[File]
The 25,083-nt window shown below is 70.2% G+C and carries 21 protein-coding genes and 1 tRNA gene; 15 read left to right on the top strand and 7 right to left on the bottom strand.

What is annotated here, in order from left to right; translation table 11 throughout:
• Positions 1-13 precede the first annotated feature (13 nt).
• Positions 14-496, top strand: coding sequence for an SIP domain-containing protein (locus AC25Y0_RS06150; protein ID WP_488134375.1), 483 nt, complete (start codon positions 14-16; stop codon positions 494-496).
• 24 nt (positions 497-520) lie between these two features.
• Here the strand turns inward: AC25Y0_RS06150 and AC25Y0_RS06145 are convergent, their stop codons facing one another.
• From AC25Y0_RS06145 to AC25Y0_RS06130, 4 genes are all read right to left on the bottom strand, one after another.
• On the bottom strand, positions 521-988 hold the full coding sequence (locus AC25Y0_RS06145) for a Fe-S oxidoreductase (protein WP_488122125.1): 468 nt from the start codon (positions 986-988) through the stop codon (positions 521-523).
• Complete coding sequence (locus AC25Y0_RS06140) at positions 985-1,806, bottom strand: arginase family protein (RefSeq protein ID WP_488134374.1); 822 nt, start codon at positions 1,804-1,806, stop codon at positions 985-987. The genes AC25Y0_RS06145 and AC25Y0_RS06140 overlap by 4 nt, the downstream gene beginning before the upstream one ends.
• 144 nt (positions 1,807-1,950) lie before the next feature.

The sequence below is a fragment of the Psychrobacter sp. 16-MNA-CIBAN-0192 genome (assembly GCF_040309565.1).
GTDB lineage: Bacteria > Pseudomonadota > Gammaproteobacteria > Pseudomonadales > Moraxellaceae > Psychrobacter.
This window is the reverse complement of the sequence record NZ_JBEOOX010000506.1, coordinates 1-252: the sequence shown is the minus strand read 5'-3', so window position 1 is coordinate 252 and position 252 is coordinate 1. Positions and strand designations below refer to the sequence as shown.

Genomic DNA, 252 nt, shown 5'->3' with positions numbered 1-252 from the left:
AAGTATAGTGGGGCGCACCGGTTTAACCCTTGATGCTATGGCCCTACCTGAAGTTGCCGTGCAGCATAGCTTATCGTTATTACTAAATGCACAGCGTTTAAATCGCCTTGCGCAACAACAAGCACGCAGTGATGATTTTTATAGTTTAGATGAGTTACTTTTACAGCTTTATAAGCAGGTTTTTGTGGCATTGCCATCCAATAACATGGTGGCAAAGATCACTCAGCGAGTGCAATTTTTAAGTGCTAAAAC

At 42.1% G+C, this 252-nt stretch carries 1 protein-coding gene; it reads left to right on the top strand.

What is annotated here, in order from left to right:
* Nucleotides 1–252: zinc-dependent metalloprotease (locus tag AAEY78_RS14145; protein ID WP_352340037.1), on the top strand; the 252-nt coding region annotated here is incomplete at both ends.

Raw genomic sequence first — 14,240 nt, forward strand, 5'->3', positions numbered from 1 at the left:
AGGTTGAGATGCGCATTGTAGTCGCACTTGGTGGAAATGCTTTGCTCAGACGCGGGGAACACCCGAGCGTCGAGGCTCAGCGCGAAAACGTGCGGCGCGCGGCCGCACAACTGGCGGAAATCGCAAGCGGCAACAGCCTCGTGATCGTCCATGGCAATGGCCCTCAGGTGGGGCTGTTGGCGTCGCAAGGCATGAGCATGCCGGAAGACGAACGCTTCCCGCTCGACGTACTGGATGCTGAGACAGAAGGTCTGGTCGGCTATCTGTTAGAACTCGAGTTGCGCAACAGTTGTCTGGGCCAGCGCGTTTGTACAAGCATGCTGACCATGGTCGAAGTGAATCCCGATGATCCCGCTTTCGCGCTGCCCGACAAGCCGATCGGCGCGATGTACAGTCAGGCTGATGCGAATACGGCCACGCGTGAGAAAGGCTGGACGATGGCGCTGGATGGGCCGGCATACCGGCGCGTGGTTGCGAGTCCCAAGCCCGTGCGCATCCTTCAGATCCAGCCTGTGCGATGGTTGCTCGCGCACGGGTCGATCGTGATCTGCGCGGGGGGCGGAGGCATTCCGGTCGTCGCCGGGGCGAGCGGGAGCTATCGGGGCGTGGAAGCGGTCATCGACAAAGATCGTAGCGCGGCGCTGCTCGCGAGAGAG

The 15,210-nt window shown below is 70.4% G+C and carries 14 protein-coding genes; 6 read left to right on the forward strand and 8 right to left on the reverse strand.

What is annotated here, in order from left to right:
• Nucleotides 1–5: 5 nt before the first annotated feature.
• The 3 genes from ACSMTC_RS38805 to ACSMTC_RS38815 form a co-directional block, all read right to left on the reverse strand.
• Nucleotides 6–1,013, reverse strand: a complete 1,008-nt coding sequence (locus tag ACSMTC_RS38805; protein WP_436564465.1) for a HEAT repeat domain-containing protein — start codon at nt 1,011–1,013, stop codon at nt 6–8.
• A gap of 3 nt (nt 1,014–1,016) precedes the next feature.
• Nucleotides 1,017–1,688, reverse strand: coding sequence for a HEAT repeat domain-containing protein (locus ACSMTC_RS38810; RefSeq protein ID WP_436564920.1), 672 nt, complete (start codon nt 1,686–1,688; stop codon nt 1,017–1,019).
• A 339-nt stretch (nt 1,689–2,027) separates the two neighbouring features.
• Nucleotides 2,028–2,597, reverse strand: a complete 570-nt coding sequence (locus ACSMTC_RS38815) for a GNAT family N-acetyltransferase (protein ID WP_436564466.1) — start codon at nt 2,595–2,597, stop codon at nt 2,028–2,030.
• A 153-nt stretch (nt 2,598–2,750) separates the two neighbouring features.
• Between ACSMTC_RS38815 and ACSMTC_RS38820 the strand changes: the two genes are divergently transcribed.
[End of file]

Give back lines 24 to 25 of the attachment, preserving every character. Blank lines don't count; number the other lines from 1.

• The 3 genes from ACSMTC_RS38805 to ACSMTC_RS38815 form a co-directional block, all read right to left on the reverse strand.
• Nucleotides 6–1,013, reverse strand: a complete 1,008-nt coding sequence (locus tag ACSMTC_RS38805; protein WP_436564465.1) for a HEAT repeat domain-containing protein — start codon at nt 1,011–1,013, stop codon at nt 6–8.